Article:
ced cartridges from PC World or the likes of. Be sensible. Visit Red Shark! **UPDATE**11.08.02 Since the death of my Epson, I am now the proud owner of a three-in-one HP PSC 750, and though I would put it to the Red Shark test. Since my printer is new, I opted for branded cartridges, not to invalidate my warranty. I paid £18.78 for a 25 ml black cartridge (no 15) and £24.66 for a colour cartridge (no 78), all inclusive of delivery. Upon the usual swift delivery of the goods, as I opened the box, two furry legs peered out at me - a complimentary charming long-legged bear with a Red Shark T-shirt!! I've called him Rodger! He likes Red Shark too!

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              17.11.2001 15:55
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              I found www.ink2u.co.uk via an opinion by davegroom on Ciao and decided that I would have a look when we needed some ink in a hurry and had found that the cartridges for our Lexmark Z12 wouldn’t refill properly with the ink that I had purchased. The site itself is really easy to navigate. From the home page you select the brand of printer that you have and then select the model of the printer. This then brings up all the products in stock for your specific printer. As I said, we have a Lexmark Z12 and have found the cartridges to be between £25 and £30 in our local shops, if they have them in stock. At ink2u.co.uk the remanufactured cartridges are £16.95 for Black and £18.95 for a colour, or £34.40 for the two, so we ordered them on Sunday night. They arrived on Tuesday morning - now that’s what I call service. Along with the order came a price list, and two plastic envelopes in which to send back the used cartridges that we were replacing. If these are Lexmark or Hewlett Packard, used once originals they give you a discount of £2.50 for Lexmark, or £1.50 for Hewletts off your next order. The price list includes prices for Hewlett Packard, Lexmark, Xerox, Cannon and Epson (with the Epson, Canon and Xerox being Compatible Cartridges and the Hewlett Packard and Lexmark being remanufactured. To give you an idea of the prices - Hewlett Packard £13.95 to £16.95, Lexmark £16.95 to £19.95, Epson £3.95 to £10.95, Canon £1.95 to £3.95, or £4.95 for Black set of three and £6.45 for colour set of three for BJC60/70/80, the list also says that there is a four for the price of three on Canons, Xerox £4.95. All the prices include VAT and 1st Class Delivery, and the delivery speed was pretty amazing by my experience. We will definitely be using them again, so thanks davegroom.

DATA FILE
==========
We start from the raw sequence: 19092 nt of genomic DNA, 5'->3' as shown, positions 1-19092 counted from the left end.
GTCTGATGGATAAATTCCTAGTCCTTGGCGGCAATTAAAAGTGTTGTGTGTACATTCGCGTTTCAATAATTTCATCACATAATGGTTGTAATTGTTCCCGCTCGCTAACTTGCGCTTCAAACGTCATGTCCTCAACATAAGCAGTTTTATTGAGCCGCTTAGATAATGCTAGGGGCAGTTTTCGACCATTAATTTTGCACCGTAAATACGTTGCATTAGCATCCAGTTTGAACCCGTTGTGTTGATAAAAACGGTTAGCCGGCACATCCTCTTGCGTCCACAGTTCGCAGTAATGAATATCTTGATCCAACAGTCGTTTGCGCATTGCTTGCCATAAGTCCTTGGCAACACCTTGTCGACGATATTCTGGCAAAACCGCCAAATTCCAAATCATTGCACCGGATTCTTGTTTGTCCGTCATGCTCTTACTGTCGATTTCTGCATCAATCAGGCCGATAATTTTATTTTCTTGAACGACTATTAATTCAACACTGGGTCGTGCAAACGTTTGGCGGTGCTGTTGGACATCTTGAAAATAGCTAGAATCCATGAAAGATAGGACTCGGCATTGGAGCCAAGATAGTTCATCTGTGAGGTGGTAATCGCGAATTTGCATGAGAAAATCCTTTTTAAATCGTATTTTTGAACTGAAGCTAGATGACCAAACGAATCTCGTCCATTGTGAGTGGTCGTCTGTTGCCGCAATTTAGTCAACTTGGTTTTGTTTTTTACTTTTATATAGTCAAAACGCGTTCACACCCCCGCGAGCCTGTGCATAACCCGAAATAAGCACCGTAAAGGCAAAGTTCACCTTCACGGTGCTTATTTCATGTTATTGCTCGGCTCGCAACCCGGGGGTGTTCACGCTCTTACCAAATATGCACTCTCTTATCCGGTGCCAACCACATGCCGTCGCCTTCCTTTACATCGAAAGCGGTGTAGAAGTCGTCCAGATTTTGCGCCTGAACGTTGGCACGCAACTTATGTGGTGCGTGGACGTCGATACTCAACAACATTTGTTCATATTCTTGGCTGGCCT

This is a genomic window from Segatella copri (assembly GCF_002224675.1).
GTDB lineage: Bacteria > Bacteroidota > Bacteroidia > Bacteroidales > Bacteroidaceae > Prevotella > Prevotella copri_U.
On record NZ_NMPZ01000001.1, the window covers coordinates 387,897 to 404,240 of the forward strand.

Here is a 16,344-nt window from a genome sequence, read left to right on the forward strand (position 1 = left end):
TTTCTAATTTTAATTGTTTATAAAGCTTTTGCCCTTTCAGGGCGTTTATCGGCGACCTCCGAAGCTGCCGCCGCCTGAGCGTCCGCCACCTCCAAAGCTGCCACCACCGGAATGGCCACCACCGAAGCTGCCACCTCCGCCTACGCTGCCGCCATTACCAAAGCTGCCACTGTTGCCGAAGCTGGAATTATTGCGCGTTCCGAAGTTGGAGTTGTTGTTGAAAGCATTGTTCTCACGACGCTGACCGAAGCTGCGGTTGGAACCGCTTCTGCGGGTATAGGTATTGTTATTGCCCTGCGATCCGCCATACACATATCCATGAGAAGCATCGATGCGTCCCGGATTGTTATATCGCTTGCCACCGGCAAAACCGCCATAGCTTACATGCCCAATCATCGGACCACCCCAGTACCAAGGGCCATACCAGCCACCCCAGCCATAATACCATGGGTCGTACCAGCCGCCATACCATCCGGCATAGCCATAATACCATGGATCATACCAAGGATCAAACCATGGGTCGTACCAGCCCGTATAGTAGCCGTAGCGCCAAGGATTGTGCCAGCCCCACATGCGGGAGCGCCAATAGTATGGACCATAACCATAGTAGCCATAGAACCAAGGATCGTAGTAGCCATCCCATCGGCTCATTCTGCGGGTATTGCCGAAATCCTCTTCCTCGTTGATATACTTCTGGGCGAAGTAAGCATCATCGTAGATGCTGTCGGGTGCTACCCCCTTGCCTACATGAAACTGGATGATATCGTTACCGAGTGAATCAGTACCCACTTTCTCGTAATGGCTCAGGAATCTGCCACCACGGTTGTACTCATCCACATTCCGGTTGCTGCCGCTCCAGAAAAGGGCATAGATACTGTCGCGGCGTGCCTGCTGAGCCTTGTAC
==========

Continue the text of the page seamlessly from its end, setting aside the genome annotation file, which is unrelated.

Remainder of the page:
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                27.06.2001 19:45
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                She walked towards me with a syringe. She was wearing a full length plastic apron, rubber gloves, and her hair was tied back. She looked as if she meant business. “What on earth are you doing, Margaret?!”, I said to my work colleague. To be honest, I was rather concerned. We’d had a busy week in the office. Maybe it had been too much for her. I backed away carefully. “I’m only following the instructions”, Margaret responded “You’re meant to be extremely careful about not getting the ink anywhere, and they’ve provided all this cover-up plastic stuff.” She cleared a ten foot square space and carried on with the ceremony for refilling our inkjet cartridges. It took ages, but worst of all, the results were terrible. The print was streaky and the ink just didn’t work properly. That was several years ago. Recycling cartridges was not for us. Environmentally friendly and economical it might be, but the end result was so poor, it was a complete non-starter. ~~~~~~~~~~ The years went by. We sometimes felt rather guilty about all the cartridges we were buying, and then throwing away, although eventually we did find a source that collected used ones for recycling. The toner cartridges for the laser printers were an especially expensive part of our stationery budget. I knew you could buy recycled toner cartridges, but that also meant taking over somebody else’s used printer drum - a bit of a risky proposition. Fast forward to 1999. One of our clients mentioned in passing that they very rarely bought toner cartridges any more. They just bought the toner powder and refilled when necessary. “Really,” I said “but there’s no hole. How do you get the toner in?.” “Well, you have to make the hole, but you get a kit with everything included.” Ohhh no, I’d heard that before. Syringes, plastic